The annual Perseid meteor shower is due to arrive on Sunday, August 10. The shower is most visible at its peak, between Sunday August 10 and Wednesday August 13, and it will remain visible for a week after its peak. The light show, which could normally bring as many as 100 shooting stars per hour, ABC News reports, will pass our planet at the same time earth and the moon are at their closest distance.
Super Moons occur on a handful of occasions each year, when the earth and moon are at their closest proximity to each other, around 30,000 miles closer than usual, and at the same time a full moon is visible on earth.
The Perseid meteor shower lights up the night sky in late July or early August each year, when the tail of the Swift-Tuttle comet launches space debris into earth’s atmosphere at around 100,000 miles per hour.
USA Today reports Super Moons bring with them 30 percent more light, and this month’s Super Moon will be the brightest of the year. This could make Perseid’s dimmer meteors harder to spot.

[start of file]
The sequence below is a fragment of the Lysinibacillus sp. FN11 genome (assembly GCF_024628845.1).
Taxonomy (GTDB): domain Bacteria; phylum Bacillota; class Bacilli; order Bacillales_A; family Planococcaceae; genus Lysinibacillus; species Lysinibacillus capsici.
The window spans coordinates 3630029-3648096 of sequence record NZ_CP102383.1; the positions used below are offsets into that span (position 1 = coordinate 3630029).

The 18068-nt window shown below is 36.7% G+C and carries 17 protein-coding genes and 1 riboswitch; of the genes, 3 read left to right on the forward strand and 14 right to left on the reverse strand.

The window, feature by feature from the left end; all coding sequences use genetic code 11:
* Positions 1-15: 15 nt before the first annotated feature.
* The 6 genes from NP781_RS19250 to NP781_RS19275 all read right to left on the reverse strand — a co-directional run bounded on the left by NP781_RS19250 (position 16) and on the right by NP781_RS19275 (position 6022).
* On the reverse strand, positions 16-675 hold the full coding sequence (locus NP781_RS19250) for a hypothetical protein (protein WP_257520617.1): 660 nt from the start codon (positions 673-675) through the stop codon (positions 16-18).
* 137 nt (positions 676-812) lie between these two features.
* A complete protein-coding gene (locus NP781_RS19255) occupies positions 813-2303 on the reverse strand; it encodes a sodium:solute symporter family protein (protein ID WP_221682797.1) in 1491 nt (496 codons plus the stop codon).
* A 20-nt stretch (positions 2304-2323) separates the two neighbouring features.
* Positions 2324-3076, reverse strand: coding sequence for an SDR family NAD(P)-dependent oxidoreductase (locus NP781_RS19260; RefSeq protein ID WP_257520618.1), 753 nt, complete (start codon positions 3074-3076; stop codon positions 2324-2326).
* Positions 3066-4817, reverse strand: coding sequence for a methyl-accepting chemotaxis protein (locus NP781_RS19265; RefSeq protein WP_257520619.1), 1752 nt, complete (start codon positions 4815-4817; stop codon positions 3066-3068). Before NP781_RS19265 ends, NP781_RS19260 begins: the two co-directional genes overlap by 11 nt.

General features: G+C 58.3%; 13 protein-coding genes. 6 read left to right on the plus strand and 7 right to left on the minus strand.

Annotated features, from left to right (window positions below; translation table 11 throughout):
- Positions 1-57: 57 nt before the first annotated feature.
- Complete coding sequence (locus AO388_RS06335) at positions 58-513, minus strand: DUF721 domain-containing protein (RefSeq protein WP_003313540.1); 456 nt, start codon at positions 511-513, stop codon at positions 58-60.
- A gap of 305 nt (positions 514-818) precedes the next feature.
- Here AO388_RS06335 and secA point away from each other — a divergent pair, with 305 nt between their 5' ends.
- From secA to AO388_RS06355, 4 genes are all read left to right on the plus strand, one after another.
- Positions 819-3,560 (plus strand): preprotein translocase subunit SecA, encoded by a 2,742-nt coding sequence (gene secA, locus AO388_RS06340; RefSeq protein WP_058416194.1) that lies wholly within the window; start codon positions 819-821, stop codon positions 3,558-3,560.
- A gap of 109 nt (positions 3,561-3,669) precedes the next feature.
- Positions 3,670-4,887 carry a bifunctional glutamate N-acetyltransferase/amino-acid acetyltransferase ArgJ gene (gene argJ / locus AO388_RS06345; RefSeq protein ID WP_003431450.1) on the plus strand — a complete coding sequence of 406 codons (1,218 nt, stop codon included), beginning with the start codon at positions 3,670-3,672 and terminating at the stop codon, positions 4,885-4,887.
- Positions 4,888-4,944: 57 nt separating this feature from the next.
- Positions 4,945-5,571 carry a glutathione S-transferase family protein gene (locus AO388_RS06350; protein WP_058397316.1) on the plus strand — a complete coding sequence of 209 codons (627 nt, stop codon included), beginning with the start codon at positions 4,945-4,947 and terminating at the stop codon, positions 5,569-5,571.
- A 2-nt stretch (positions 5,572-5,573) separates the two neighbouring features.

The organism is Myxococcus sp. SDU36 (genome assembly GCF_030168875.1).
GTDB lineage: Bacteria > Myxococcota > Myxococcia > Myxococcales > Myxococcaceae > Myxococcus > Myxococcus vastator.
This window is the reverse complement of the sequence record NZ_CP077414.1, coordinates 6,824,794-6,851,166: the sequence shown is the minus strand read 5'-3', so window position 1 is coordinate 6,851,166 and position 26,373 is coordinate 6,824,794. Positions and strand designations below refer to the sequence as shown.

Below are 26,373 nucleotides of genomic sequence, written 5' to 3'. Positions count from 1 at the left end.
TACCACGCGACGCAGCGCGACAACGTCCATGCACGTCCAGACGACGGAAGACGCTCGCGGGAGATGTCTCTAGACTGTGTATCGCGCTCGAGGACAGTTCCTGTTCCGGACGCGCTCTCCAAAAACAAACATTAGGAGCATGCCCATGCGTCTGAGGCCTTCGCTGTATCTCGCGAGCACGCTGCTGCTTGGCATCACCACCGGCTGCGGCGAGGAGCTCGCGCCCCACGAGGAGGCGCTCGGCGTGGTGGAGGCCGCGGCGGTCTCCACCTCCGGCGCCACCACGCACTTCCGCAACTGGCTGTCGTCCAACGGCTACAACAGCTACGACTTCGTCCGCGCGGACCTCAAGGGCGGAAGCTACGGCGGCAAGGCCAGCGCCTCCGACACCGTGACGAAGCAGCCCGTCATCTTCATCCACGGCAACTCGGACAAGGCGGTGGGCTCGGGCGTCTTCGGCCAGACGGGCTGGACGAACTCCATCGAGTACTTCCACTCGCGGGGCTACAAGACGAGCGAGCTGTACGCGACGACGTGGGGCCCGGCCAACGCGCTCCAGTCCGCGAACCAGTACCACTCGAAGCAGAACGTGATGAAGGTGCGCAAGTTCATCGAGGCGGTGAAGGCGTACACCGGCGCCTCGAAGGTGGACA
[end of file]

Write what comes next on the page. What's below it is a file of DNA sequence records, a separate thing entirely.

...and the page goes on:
The best times to view both events should be in the early morning hours between Sunday and Wednesday, however, Alan MacRobert with Sky & Telescope Magazine says an alternative option is to look for meteors in the early evening as night falls, when the moon is low in the east.
The Perseid, often referred to as the “Old Faithful” of meteor showers, is also typically considered to be the most visible. But, earlier this year, a newly discovered comet spit space dust into earth’s atmosphere and was said to rival Perseid. The most interesting thing about this ‘May Camelopardalid,’ as it was dubbed, is that it was dust that had been ejected by a comet in the 1800s, according to NASA.
The very dim comet was discovered in 2004 and was found to orbit the sun every 5 years, but this year marked the first time earth lined up to pass through its debris field, the Lansing State Journal reported. Michigan had the best view of that meteor shower, and is among those states that will have the best view of Perseid as well.
Christian Post reports that those in the Northern Hemisphere might want to grab some blankets or chairs and get comfy because, while that’ll be the best place to stargaze, spotting a shooting star can take a while.